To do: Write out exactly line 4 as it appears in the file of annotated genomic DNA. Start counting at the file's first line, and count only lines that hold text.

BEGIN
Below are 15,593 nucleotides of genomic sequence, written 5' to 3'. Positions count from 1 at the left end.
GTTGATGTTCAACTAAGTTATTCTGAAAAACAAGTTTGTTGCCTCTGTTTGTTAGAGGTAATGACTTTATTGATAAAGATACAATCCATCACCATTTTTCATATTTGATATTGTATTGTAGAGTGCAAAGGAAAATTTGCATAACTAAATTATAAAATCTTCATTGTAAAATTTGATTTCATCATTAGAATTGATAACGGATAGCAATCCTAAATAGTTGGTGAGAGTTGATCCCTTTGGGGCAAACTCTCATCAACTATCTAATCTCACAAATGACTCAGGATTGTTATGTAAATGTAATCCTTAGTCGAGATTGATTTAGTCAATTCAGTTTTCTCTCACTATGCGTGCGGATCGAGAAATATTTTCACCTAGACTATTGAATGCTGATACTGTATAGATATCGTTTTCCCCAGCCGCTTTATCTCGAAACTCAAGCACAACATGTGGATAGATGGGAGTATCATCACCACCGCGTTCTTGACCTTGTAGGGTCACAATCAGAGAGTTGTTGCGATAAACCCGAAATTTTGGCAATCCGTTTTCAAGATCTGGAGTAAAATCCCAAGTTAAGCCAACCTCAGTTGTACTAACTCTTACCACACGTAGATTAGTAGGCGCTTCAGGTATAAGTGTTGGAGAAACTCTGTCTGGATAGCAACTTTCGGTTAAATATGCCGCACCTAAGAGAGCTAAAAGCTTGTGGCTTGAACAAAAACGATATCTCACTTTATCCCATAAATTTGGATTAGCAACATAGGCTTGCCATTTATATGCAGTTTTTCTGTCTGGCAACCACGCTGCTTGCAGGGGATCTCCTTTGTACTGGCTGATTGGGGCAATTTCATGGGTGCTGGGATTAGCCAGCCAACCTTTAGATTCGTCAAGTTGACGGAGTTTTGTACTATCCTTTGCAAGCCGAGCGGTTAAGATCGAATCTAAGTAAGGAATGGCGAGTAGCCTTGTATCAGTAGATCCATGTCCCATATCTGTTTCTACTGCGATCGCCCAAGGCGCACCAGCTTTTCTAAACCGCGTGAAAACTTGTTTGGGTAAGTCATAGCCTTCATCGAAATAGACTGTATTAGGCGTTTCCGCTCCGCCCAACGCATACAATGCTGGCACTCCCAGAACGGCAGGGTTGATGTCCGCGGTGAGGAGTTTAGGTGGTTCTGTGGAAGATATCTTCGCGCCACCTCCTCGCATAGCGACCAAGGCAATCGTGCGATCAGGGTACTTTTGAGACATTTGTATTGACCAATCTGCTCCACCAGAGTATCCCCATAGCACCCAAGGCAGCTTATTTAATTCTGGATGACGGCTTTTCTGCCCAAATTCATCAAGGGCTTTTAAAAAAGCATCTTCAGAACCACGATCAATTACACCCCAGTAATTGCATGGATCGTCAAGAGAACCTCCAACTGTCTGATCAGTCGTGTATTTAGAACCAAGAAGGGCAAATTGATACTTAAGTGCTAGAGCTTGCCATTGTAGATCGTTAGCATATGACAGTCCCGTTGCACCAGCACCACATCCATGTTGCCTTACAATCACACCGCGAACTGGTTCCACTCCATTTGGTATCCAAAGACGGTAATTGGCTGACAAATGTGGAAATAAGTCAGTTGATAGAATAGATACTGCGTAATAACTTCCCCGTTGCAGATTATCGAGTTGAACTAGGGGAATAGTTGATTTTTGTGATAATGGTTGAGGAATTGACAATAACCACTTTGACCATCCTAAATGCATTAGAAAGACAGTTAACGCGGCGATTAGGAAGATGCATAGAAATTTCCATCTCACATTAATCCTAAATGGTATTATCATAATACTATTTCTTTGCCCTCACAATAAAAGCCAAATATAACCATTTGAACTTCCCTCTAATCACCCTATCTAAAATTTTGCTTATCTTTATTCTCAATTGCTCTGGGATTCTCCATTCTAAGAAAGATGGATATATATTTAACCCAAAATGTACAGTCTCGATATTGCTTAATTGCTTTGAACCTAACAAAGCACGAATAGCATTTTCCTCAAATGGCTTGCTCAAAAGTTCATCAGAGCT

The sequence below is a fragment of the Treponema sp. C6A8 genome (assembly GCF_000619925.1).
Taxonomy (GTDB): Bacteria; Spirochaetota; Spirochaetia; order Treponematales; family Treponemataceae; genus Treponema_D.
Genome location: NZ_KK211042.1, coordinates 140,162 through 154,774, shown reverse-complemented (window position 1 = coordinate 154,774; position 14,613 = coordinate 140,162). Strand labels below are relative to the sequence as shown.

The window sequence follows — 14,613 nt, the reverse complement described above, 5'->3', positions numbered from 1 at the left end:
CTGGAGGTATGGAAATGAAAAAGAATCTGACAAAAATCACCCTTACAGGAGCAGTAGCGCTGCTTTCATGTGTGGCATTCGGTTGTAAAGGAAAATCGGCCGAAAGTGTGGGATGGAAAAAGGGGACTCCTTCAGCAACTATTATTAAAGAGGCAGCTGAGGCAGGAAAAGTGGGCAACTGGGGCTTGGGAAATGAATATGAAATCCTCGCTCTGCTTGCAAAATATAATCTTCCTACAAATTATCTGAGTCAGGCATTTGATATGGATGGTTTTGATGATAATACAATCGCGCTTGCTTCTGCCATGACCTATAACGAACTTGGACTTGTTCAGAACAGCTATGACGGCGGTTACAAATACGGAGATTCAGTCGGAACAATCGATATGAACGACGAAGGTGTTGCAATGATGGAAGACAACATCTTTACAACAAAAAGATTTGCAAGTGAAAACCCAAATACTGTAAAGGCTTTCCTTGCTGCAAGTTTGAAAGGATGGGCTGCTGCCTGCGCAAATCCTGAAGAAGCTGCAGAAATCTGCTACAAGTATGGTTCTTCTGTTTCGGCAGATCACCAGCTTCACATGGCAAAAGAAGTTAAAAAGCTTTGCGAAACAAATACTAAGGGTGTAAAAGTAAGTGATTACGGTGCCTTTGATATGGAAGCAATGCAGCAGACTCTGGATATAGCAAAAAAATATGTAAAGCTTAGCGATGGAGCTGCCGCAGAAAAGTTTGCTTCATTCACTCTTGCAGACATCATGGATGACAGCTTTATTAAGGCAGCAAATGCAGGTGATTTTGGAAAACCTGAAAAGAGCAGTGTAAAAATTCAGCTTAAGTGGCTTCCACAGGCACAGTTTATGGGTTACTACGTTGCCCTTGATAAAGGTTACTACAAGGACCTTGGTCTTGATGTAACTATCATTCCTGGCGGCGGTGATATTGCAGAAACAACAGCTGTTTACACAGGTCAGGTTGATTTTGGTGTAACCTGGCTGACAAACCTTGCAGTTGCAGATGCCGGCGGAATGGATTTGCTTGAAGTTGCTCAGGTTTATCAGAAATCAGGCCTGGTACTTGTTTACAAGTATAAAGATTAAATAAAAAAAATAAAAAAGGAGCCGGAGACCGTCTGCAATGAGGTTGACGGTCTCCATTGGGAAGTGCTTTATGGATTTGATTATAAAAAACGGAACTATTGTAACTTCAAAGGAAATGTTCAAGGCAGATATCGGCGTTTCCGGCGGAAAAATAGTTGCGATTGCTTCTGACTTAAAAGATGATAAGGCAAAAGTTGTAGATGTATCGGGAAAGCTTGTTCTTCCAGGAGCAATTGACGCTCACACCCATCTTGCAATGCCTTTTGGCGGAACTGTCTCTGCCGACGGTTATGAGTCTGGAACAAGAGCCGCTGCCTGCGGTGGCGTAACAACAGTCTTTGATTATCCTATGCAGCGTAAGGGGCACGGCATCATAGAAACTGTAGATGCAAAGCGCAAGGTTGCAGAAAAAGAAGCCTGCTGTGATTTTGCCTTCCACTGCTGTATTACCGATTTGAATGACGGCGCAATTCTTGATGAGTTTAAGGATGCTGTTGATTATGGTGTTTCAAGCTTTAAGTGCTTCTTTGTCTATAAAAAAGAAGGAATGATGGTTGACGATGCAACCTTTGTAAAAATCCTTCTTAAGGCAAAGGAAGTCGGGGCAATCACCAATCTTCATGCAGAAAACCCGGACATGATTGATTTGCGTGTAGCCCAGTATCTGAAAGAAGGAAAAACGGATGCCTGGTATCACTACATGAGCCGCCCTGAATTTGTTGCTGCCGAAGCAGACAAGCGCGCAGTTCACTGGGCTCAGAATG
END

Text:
Taxonomy (GTDB): Bacteria; Spirochaetota; Spirochaetia; order Treponematales; family Treponemataceae; genus Treponema_D.